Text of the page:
I set my lens to f/2.2. However, you want to make sure that your model's facial features are in focus, the eyes in particular. If you are not getting a crisp enough image, go a stop up to a slightly smaller aperture.
6. Set your camera to .JPG.

I shoot in .JPG because the loss of image quality is not noticeable with this process, and RAW files are very large, which means they take longer to combine. 
7. Manually focus on the focal point of your portrait. Most commonly, this is the subject's face. Make sure this area is clearly in focus.
8. Take a picture, then check and double check that it is in focus. It stinks to get home and discover your model's hair is in focus but not her eyes or that you've caught her mid-blink or something else that would ruin the entire shot and all of your hard work.

Figure 4: This image is SOOC. 1/1000 sec, ISO 250, f/2.2 using a Nikon d300s and a Nikkor 85mm. Your camera settings will vary depending upon the available light in your shooting location.

9. Pan your camera. To do this, keep your feet firmly planted and your camera level. You are not moving the camera around with your arms, you are only tilting the lens, pivoting it like you would on a tripod.

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Figure 5: An image taken in the panning process.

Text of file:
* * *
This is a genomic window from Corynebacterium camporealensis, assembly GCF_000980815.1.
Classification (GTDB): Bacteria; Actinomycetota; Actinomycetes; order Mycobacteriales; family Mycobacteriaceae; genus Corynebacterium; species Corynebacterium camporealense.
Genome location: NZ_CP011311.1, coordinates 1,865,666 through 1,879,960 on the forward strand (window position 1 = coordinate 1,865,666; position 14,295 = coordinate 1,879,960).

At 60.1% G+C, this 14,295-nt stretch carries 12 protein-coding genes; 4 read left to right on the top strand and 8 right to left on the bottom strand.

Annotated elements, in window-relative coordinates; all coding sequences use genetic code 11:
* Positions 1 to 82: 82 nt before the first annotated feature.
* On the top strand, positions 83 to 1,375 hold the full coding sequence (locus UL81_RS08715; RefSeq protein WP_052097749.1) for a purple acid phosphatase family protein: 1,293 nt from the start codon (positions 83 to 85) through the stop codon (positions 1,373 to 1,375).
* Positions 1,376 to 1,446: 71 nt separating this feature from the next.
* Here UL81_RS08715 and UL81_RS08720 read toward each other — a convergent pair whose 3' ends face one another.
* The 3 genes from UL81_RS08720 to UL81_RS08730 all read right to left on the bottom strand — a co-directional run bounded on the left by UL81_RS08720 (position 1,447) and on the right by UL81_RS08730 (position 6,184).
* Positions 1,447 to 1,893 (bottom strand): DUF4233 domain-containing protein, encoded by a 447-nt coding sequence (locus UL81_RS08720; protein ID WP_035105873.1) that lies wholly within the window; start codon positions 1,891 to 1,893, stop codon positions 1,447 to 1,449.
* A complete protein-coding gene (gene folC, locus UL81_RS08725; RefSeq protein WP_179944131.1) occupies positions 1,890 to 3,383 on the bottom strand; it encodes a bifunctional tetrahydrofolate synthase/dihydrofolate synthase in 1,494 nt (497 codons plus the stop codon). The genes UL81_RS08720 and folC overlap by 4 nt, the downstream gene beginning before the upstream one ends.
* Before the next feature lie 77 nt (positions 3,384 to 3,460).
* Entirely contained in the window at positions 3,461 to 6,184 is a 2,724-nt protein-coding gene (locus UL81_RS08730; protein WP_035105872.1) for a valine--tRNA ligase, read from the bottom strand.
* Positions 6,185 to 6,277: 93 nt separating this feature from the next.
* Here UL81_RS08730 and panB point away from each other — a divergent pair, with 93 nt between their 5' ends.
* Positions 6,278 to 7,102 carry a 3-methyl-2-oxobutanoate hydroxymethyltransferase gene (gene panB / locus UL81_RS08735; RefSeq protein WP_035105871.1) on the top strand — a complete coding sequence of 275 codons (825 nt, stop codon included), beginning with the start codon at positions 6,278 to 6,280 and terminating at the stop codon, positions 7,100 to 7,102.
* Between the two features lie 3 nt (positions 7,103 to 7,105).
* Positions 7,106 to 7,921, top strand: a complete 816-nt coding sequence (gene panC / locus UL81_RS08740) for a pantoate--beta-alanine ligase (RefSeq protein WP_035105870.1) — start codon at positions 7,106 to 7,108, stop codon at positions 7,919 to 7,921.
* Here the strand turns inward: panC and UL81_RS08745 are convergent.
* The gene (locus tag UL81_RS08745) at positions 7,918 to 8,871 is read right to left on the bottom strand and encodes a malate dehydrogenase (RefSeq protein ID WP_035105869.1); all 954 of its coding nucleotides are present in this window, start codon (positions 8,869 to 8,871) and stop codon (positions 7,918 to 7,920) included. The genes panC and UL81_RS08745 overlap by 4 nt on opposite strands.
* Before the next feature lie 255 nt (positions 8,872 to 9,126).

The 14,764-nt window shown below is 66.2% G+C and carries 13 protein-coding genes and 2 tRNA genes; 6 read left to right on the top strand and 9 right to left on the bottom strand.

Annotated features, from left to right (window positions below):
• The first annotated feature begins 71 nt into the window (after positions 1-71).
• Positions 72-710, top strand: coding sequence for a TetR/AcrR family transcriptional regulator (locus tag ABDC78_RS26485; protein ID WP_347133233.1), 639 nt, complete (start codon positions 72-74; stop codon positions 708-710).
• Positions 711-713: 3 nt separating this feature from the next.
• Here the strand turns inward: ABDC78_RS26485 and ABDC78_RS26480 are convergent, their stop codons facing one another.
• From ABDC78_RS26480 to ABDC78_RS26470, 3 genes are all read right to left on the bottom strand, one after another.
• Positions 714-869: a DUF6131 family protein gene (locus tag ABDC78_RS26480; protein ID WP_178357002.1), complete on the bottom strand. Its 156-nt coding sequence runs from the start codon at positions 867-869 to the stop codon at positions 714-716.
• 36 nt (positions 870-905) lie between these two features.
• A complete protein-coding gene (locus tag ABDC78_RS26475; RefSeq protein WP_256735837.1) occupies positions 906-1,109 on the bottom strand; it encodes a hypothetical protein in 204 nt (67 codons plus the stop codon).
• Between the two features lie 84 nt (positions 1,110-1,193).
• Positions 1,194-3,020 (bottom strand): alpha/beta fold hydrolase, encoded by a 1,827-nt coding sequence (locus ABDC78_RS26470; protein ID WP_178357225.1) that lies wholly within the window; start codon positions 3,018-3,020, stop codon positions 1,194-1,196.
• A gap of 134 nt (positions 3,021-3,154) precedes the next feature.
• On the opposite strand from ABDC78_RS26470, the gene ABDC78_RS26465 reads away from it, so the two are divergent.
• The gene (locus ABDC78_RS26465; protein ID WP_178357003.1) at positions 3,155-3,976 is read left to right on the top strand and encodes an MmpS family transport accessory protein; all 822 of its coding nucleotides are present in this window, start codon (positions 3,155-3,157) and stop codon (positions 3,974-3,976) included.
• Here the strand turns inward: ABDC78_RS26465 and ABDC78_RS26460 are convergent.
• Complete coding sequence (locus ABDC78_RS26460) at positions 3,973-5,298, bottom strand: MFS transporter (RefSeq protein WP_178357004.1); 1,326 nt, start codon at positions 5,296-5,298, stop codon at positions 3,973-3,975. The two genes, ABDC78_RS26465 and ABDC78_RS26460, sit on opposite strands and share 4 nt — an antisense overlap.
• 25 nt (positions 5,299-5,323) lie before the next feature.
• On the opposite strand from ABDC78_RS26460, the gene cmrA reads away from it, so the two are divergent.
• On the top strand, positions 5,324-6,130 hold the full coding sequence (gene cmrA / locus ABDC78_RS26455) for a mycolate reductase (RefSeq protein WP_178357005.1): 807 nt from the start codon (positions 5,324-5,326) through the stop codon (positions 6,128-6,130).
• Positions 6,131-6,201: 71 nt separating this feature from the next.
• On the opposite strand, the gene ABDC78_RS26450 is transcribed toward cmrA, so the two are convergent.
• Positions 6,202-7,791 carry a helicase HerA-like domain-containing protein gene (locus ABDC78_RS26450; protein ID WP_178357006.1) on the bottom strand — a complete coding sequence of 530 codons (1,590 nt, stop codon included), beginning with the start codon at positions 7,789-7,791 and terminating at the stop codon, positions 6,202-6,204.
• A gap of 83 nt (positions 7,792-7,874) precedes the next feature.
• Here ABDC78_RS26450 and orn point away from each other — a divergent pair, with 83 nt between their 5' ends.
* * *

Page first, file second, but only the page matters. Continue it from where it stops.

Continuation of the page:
10. Continue taking pictures while panning until you've covered the desired area of the mental picture you composed in step 3.

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Figure 6: Another image taken in the panning process.

If you need help in the panning process, please refer to figure 2 repeated below.

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Figure 2 repeated.

In total, I took (and later combined) 15 images. You can use more images or less depending on the size of your final image. Just remember: the more images you take, the longer it takes to combine everything in photoshop during the stitching stage. 

Congratulations on completing the shooting stage! Next, please refer to the stitching stage outlined below. 

The Stitching Stage:

Remember, it takes longer to combine images with a lot of overlap. Be careful in your image selection.

1. Once you're at a computer with photoshop, plug in your memory card reader to the computer. 

2. Review your .JPG images in a finder. The headshots are the most important.

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Figure 7: This is an image of pictures being reviewed in a finder. I crossed out images that are not usable. 

3. Select the face, body, and surrounding background images and open them in photoshop.